NACCHO chair welcomes Professor Kerry Arabena as the newly appointed Chair of Indigenous Health

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Mr Justin Mohamed, Chair of NACCHO representing over 150 Aboriginal Community Controlled Health Organisations throughout Australia today welcomed the annoucement that Professor Kerry Arabena  has been appointed Chair of Indigenous Health at the  Melbourne School of Population and Global Health

Our thanks to the Melbourne AGE for sharing photo  (Photo: Sarah Anderson) and story in which Kerry spoke about the challenges  facing Indigenous Australians, and why local and global leadership is critical  for Indigenous affairs

Strong, charismatic and decisive leadership within Aboriginal and Torres  Strait Islander communities is something Kerry Arabena identifies as crucial to  improving Indigenous health outcomes in Australia.

“Since 1970, Aboriginal and Torres Strait Islander people have taken our  rightful place in discussions about health service delivery, the health and  wellbeing of families and the positive transformation of our communities,” she  says.

“Our role as leaders has been to learn to navigate and operate in complex  health service, government and community systems to represent the issues we’ve  heard from people in our communities.”

A descendant of the Meriam People of the Torres Strait, Professor Arabena is  the first Torres Strait Islander woman to achieve and receive a professorial  position. She has had many senior appointments: as well as recently being  appointed Chair of Indigenous Health at the Melbourne School of Population and  Global Health, it was announced in April that Professor Arabena would be taking  on the role of Chair of the National Aboriginal and Torres Strait Islander  Health Equality Council.

A social worker by profession, Professor Arabena began her career in  community services and case management in the Northern Territory over 20 years  ago, where she worked in one of the most remote Aboriginal medical services in  Australia at Kintore, 600km west of Alice Springs.

“I think I’m the only Torres Strait Islander woman who’s ever lived out in  the desert like that,” she says.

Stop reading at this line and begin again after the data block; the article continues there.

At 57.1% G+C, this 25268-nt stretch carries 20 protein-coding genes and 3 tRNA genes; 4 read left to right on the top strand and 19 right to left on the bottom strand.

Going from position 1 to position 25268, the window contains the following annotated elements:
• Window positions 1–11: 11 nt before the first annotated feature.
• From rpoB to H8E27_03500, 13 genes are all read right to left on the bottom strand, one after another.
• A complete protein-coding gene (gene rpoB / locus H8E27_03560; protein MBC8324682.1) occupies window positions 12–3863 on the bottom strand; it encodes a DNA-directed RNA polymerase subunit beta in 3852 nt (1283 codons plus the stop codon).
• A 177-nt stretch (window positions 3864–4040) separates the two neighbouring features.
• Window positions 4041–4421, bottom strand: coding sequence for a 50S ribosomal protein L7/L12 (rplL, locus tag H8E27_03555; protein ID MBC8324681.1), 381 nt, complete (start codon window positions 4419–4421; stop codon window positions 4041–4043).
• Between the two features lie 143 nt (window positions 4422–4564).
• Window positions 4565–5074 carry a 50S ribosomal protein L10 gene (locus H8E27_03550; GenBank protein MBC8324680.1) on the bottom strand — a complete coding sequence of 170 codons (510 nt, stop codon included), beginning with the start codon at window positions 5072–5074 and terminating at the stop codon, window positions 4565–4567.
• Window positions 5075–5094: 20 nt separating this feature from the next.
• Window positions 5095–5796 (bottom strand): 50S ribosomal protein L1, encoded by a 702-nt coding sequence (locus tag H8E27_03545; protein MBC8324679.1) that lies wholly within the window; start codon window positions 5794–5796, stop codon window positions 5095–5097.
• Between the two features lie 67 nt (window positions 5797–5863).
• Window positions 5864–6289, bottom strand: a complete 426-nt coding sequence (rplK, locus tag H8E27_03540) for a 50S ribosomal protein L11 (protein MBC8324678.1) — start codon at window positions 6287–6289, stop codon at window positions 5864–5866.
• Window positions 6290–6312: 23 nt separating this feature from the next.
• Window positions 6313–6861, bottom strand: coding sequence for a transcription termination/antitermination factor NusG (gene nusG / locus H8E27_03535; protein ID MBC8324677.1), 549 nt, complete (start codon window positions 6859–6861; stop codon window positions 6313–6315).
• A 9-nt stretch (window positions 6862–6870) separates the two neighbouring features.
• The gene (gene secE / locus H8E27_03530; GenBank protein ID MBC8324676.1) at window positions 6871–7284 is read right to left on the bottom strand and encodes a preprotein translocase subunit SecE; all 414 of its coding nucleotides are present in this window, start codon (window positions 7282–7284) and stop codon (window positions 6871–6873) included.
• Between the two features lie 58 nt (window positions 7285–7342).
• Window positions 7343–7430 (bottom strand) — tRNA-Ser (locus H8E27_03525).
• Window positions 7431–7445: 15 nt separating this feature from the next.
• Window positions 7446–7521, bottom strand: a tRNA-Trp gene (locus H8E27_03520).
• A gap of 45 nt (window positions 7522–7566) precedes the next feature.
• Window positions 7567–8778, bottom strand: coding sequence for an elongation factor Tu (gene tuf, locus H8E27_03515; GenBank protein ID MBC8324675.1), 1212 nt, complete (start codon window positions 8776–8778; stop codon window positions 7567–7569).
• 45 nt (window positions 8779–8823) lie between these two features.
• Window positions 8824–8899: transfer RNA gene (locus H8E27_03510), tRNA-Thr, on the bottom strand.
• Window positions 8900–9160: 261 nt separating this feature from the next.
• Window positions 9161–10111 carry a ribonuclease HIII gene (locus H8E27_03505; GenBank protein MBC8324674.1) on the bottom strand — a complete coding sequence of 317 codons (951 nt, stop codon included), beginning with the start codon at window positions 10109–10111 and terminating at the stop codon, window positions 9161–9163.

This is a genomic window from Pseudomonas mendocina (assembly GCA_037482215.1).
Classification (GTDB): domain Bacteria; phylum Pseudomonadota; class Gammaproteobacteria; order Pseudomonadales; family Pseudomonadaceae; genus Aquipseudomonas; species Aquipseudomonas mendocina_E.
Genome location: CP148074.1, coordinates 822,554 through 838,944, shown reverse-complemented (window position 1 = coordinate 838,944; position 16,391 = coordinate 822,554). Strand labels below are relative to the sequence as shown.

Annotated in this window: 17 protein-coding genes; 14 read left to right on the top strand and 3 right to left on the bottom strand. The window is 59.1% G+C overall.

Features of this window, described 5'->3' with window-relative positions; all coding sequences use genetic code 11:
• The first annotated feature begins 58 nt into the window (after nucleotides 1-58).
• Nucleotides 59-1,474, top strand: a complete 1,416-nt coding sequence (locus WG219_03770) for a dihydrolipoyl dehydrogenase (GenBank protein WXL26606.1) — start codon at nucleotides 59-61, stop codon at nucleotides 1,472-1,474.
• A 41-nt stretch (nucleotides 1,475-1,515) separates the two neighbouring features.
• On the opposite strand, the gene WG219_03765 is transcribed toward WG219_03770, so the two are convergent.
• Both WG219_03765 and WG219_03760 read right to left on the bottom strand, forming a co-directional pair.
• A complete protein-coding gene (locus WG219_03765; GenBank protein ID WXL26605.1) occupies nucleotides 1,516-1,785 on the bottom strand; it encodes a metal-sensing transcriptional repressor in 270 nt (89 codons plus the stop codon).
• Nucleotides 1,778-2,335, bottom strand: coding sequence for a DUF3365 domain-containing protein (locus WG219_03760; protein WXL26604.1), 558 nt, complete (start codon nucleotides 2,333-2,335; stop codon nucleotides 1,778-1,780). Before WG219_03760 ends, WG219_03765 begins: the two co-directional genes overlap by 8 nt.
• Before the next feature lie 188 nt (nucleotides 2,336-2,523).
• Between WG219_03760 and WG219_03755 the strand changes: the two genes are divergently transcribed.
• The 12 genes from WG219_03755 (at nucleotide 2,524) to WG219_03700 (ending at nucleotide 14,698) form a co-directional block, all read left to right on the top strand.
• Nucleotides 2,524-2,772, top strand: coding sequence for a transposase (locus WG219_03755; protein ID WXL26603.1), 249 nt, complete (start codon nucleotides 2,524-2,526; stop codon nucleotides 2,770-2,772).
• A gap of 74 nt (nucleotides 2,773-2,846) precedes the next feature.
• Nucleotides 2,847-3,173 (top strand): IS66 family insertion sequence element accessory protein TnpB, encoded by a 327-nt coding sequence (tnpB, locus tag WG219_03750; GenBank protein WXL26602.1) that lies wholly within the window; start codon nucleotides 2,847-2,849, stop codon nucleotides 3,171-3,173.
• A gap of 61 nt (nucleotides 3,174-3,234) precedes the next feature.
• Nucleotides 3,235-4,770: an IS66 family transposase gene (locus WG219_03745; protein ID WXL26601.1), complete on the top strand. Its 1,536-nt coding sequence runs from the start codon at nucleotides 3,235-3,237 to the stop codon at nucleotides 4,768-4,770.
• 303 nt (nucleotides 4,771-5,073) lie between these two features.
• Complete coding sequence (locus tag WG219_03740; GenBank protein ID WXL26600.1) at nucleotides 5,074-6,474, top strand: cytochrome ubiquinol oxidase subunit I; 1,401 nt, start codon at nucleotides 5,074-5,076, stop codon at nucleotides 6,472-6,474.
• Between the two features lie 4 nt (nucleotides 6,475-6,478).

She transitioned from social work into human ecology, community-controlled  health organisations, co-ordination of national public health initiatives and  finally into academia. At the University of Melbourne her role involves  community engagement and capacity-building.

She notes that the role of leadership within the Aboriginal and Torres Strait  Islander community is constantly changing.

“Some of us have been in our fields for at least 20 years and are in  positions to mentor others. We are modern intellectuals with ancestral and  cultural connection to country. This type of leadership is now critical for all  our affairs.

“Our role is to look to the next generation, to ensure we are supporting and  creating spaces for them. We need to unify on matters affecting us all, and  engage in conversations about our affairs on a local and global scale.”

These conversations are much needed. Many disparities still exist between  Indigenous and non-Indigenous population health status and outcomes,  determinants of health and health system performance.

While Professor Arabena is wary of “simplifying, stereotyping and amplifying”  the difficulties of life for people in some Aboriginal and Torres Strait  Islander communities, she says “The reality of life is grim” for many of  them.

“Life is such that some children would choose to end their lives before they  get a chance to live it. Life is such that we have young people who have  completed year 12 but who are unable to read or write.”

Professor Arabena believes negatively framed discussion of Indigenous issues  in policy environments is, however, deeply problematic, directly impacting  health outcomes for Aboriginal and Torres Strait Island people.

In many public conversations, Indigenous people are viewed as “disadvantaged”  and “in poverty” and all of these other terms we use so loosely.

“What we forget to see and know is that people can change, people can empower  themselves, and that given information and opportunity, people can transform  their lives from what might have been incredibly difficult circumstances.”

Professor Arabena identifies several strategies she will focus on during her  time at the University, including helping build recognition of the rights of  Indigenous families and communities to live self-determining lives, free from  discrimination; and creating and advancing knowledge of the contributions  Indigenous Australians have made, and continue to make, to Australian  society.

“I get excited about what we can do together. Despite difficult  circumstances, there have been eight Aboriginal and Torres Strait Islander  Australians of the Year, and I think That’s something we can all be proud  of.

“We get described as “disadvantaged” and not able to do things: actually we  can, and we are, and we will. Whether people recognise that or not ” we know  what we do, we know what we can achieve. And to me, that is worth  celebrating.”

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